At any time, day or night, the University of Georgia fraternity brothers and their friends are playing poker, putting aside homework in favor of learning the tricks of Texas Hold 'em and other card games.
"If everybody has nothing to do, we've had seven- to eight-hour sessions. It's so addictive," said Marshall Saul, a sophomore whose room is decorated with a poster of dogs playing poker.
The popularity of television shows such as Bravo's "Celebrity Poker," the Travel Channel's "World Poker Tour" and ESPN's coverage of the Texas Hold 'em championships have fueled a card-playing craze on campuses.
College students are perfecting their poker faces in lively games nearly everywhere - in dorm rooms, fraternity and sorority houses, and campus tournaments. Buy-in games organized by some colleges and student groups have drawn hundreds, with prizes ranging from money to televisions.
"It is crazy on campus," said Rachel Dorfman, a University of Georgia sophomore who often plays poker for hours with her Sigma Delta Tau sisters. "It is absolutely the thing to do right now."
Some online poker companies are targeting students with tournaments such as the first College Poker Championships.com, which began free qualifying rounds in January. Prizes range from $500 to $50,000 scholarships, and student winners also can donate up to $100,000 to charities of their choice.
The creators of "World Poker Tour," which kicked off a new season this month, also say a poker competition between colleges, with scholarship money and other prizes, is in development.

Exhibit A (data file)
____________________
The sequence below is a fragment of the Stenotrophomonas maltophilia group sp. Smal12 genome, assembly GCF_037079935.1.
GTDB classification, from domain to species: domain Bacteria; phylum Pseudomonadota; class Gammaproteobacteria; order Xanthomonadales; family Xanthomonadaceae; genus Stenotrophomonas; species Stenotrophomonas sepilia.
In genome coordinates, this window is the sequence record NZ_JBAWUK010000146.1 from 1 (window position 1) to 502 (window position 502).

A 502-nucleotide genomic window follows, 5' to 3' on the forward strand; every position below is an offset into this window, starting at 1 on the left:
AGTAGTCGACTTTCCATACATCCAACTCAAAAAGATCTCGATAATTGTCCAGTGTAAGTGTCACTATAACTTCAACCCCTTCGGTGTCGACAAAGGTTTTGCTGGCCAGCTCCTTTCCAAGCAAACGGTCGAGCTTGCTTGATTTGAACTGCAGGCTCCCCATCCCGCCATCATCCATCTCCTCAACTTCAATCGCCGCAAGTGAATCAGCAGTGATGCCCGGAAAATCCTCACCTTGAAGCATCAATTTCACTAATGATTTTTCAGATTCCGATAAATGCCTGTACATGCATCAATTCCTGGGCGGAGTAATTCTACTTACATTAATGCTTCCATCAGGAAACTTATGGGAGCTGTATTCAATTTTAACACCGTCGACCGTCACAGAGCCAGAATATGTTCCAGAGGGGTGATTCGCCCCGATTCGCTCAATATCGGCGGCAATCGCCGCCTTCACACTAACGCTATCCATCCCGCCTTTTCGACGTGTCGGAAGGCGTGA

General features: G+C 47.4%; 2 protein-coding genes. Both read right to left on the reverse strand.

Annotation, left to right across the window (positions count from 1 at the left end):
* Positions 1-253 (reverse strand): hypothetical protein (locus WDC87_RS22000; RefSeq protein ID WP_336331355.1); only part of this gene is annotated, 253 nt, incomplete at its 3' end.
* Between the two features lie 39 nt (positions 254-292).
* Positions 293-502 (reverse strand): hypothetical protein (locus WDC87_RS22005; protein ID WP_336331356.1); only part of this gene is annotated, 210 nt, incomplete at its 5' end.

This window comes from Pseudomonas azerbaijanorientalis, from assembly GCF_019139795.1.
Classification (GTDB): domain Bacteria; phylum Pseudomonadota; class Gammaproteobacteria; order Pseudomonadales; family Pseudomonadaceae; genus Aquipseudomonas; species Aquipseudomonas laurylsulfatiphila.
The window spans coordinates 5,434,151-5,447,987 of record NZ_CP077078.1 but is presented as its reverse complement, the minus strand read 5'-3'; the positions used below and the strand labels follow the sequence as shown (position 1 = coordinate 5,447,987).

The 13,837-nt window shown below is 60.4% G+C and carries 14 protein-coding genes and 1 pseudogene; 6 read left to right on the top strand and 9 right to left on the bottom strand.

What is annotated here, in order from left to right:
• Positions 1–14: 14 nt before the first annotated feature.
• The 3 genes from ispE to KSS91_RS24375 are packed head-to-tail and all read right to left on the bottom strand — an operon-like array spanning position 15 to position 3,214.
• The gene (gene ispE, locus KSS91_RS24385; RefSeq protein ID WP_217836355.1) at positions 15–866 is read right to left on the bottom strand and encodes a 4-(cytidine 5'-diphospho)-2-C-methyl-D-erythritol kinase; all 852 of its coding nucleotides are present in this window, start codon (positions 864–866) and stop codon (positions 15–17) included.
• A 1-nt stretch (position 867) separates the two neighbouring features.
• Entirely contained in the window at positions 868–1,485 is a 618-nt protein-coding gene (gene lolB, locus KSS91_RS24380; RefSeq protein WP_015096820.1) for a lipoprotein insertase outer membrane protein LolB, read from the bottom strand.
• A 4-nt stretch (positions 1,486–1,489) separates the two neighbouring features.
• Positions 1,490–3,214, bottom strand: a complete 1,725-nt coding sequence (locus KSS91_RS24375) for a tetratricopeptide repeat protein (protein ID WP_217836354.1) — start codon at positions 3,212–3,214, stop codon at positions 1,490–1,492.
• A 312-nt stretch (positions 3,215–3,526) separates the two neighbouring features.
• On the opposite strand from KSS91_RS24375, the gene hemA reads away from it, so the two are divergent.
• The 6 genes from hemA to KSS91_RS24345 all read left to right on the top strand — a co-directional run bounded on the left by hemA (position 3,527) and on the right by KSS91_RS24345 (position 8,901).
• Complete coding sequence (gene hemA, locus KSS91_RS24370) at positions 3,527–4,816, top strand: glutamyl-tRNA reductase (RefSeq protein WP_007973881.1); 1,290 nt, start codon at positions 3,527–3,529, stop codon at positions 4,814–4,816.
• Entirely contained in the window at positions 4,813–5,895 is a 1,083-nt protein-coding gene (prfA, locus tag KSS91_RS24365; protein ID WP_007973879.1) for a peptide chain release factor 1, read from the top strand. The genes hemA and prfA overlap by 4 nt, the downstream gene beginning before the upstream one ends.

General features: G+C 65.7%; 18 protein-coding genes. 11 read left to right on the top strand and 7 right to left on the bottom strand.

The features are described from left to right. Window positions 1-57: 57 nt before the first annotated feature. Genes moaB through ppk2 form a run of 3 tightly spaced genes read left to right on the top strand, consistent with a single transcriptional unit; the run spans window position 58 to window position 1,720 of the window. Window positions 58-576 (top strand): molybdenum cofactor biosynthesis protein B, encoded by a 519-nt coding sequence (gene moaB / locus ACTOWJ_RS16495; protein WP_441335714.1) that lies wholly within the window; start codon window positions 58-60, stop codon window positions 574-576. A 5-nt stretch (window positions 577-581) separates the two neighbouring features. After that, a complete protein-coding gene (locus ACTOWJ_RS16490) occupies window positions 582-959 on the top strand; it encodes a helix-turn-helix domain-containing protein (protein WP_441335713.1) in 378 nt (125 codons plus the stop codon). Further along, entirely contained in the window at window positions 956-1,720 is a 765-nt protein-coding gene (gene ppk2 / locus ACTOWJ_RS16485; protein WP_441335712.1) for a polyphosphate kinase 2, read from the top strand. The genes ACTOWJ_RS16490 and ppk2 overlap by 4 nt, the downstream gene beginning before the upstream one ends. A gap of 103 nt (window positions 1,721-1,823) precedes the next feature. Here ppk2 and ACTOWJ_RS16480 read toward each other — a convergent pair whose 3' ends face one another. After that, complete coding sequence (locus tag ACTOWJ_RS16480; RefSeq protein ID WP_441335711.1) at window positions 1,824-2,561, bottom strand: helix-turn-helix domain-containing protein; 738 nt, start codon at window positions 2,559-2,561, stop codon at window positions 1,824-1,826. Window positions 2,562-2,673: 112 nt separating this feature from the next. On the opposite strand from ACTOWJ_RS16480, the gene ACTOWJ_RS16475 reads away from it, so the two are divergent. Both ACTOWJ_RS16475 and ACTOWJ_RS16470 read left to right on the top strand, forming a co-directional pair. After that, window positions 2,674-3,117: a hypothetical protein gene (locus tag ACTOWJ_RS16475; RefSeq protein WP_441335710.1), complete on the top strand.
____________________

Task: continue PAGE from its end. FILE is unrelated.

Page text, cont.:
Students spending so much time playing poker is of concern to gambling advocacy groups. The 18- to 24-year-old age group has some of the highest rates of gambling addictions, said Keith Whyte, executive director of the National Council on Problem Gambling.
Online tournaments such as College Poker Championship.com are "extremely troubling" because they target students and do not put out warning signs or post helpline numbers for addicts, he said.
"It's actively soliciting kids to gamble, and in some states, that may be illegal," Whyte said. "You wouldn't have a college drinking championship, or a college smoking championship.com."
In New York, the turnout at Binghamton University's free poker tournaments exceeded expectations, with up to 260 players in a recent one. A last-minute Valentine's Day tournament drew 150 players.
For many poker fiends, the tournaments are a chance to get out of their rooms and off their computers, said Eric Zirlinger, who coordinates the events. "For them, it's a chance to play against a whole different bunch of people."
Many of the players new to the game acknowledge that they picked up some of the rules and intricacies of poker from watching it on TV.
"You mention Texas Hold 'em two years ago, people maybe wouldn't have known what it was; now it's part of mainstream culture," Saul said.
Dorfman, who also enjoys playing poker online, said all her friends watch poker on TV. When it comes to gambling, she typically plays with dime chips, losing a couple dollars at the most, although she said other games involve higher stakes.
Whyte's watchdog group wants Web sites and casinos - and even colleges where students are playing poker heavily - to educate people about gambling addictions.
"What I've heard anecdotally, the colleges are much more focused on things like drug abuse, date rape and binge drinking," Whyte said. "Gambling is seen as a victimless crime at best."
But for Steve Lipscomb, CEO of the World Poker Tour, there are a lot worse evils on campus than college students playing poker.
"Of all the things you're confronted with in college, this seems to me to be just about the most benign form of entertainment you'll find," he said.
By Lori Johnston